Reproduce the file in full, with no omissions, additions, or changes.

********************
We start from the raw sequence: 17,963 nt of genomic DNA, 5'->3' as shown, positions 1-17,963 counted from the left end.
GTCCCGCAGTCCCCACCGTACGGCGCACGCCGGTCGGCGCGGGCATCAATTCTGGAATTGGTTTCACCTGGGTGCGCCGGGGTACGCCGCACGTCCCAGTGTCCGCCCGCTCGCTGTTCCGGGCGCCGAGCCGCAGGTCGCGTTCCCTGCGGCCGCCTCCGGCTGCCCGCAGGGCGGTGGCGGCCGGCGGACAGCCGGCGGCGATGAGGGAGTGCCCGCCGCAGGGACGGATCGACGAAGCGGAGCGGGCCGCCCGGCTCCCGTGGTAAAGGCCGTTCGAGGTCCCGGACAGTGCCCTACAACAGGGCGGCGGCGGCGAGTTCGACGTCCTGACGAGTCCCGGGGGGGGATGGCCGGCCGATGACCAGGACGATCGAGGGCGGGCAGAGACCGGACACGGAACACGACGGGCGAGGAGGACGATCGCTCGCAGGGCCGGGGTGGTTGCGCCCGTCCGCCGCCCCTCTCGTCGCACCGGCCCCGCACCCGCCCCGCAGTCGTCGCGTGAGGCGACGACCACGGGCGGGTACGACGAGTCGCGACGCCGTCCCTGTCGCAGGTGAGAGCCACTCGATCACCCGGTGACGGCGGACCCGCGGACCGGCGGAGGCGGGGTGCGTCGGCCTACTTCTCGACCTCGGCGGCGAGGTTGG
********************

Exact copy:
We start from the raw sequence: 17,963 nt of genomic DNA, 5'->3' as shown, positions 1-17,963 counted from the left end.
GTCCCGCAGTCCCCACCGTACGGCGCACGCCGGTCGGCGCGGGCATCAATTCTGGAATTGGTTTCACCTGGGTGCGCCGGGGTACGCCGCACGTCCCAGTGTCCGCCCGCTCGCTGTTCCGGGCGCCGAGCCGCAGGTCGCGTTCCCTGCGGCCGCCTCCGGCTGCCCGCAGGGCGGTGGCGGCCGGCGGACAGCCGGCGGCGATGAGGGAGTGCCCGCCGCAGGGACGGATCGACGAAGCGGAGCGGGCCGCCCGGCTCCCGTGGTAAAGGCCGTTCGAGGTCCCGGACAGTGCCCTACAACAGGGCGGCGGCGGCGAGTTCGACGTCCTGACGAGTCCCGGGGGGGGATGGCCGGCCGATGACCAGGACGATCGAGGGCGGGCAGAGACCGGACACGGAACACGACGGGCGAGGAGGACGATCGCTCGCAGGGCCGGGGTGGTTGCGCCCGTCCGCCGCCCCTCTCGTCGCACCGGCCCCGCACCCGCCCCGCAGTCGTCGCGTGAGGCGACGACCACGGGCGGGTACGACGAGTCGCGACGCCGTCCCTGTCGCAGGTGAGAGCCACTCGATCACCCGGTGACGGCGGACCCGCGGACCGGCGGAGGCGGGGTGCGTCGGCCTACTTCTCGACCTCGGCGGCGAGGTTGG